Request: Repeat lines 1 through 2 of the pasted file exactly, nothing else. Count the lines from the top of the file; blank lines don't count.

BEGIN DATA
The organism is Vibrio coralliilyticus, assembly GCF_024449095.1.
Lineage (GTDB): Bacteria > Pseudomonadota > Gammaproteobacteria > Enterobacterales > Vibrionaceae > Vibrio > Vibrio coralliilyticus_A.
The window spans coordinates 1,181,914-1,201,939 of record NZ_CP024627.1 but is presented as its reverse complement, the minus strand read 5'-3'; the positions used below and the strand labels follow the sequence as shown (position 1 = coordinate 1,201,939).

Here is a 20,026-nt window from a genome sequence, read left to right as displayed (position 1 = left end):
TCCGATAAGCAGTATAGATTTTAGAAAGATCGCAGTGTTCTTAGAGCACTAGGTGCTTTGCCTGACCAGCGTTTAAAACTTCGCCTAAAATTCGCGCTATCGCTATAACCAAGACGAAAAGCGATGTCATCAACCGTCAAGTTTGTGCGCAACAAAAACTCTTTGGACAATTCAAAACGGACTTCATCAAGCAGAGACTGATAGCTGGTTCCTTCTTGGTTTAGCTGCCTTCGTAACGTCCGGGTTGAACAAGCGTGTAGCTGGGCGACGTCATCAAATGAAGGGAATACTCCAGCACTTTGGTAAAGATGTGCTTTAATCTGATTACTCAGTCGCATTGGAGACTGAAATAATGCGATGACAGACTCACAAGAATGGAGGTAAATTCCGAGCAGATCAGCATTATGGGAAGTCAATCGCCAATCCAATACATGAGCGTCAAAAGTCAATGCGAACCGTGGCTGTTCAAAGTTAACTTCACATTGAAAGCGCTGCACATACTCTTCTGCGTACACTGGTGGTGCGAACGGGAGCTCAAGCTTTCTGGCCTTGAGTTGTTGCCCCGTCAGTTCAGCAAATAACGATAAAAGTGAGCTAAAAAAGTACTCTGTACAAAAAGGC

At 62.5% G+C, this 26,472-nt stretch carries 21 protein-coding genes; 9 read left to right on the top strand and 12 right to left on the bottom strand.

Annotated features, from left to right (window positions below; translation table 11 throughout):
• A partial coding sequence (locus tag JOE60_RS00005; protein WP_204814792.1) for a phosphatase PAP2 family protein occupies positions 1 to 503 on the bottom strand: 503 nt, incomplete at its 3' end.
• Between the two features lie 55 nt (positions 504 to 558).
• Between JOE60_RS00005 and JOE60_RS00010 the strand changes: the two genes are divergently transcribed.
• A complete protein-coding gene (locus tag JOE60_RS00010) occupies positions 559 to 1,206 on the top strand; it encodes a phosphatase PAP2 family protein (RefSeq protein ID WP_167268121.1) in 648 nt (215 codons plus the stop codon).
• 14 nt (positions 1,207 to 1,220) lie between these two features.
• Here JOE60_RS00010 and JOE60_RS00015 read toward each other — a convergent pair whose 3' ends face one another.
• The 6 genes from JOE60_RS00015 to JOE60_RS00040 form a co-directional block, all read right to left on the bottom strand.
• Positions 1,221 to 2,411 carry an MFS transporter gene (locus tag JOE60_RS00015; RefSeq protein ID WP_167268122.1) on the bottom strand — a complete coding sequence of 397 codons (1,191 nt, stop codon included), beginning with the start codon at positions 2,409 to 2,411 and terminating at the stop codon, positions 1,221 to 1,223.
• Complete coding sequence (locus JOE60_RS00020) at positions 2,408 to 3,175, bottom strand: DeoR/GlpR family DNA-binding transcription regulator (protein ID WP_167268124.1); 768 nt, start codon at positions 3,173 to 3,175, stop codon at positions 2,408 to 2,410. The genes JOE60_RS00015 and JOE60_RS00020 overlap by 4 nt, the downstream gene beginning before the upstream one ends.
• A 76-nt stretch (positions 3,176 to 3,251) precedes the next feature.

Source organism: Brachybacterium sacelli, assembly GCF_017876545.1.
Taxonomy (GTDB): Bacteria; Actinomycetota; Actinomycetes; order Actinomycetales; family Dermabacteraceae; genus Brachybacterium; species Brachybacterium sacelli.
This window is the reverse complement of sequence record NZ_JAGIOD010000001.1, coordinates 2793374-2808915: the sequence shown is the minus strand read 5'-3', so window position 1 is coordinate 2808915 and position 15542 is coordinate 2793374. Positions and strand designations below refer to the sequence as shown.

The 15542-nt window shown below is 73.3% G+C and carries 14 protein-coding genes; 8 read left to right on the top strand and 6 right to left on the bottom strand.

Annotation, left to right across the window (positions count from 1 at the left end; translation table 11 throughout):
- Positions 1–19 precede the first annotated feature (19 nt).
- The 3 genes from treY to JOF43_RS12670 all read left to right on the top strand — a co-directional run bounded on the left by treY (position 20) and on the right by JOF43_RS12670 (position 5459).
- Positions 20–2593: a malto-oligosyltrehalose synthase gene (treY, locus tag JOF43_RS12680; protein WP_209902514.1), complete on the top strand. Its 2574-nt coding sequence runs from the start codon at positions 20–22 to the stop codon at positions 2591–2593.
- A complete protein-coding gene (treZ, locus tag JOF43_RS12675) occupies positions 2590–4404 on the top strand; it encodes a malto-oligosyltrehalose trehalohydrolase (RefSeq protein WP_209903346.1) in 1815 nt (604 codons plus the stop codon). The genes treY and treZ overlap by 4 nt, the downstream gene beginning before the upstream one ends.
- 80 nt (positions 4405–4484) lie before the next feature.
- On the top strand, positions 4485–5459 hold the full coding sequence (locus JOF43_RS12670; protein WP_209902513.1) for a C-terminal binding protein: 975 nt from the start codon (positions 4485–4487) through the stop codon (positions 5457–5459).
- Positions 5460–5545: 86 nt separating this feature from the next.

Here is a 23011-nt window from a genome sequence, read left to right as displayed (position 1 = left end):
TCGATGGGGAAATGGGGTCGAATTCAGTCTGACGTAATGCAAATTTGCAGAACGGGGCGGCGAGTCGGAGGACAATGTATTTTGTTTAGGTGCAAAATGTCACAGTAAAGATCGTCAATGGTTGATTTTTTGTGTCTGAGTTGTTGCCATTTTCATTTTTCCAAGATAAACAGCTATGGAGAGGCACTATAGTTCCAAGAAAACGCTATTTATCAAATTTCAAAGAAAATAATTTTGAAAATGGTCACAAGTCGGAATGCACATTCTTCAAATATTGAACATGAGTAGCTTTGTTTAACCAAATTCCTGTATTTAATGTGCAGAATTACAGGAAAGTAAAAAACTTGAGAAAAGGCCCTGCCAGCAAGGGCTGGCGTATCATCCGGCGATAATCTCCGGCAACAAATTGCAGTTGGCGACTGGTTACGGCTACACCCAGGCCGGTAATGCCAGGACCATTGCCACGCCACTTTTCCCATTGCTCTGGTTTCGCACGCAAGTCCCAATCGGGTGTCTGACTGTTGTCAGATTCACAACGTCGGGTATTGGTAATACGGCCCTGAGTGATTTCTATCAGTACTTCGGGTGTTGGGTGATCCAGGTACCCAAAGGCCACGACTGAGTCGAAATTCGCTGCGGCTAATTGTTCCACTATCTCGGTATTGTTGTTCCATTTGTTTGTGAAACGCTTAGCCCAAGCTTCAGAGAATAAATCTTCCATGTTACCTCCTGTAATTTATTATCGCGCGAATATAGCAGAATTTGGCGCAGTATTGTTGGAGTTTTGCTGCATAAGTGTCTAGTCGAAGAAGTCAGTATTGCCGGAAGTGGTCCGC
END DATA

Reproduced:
The organism is Vibrio coralliilyticus, assembly GCF_024449095.1.
Lineage (GTDB): Bacteria > Pseudomonadota > Gammaproteobacteria > Enterobacterales > Vibrionaceae > Vibrio > Vibrio coralliilyticus_A.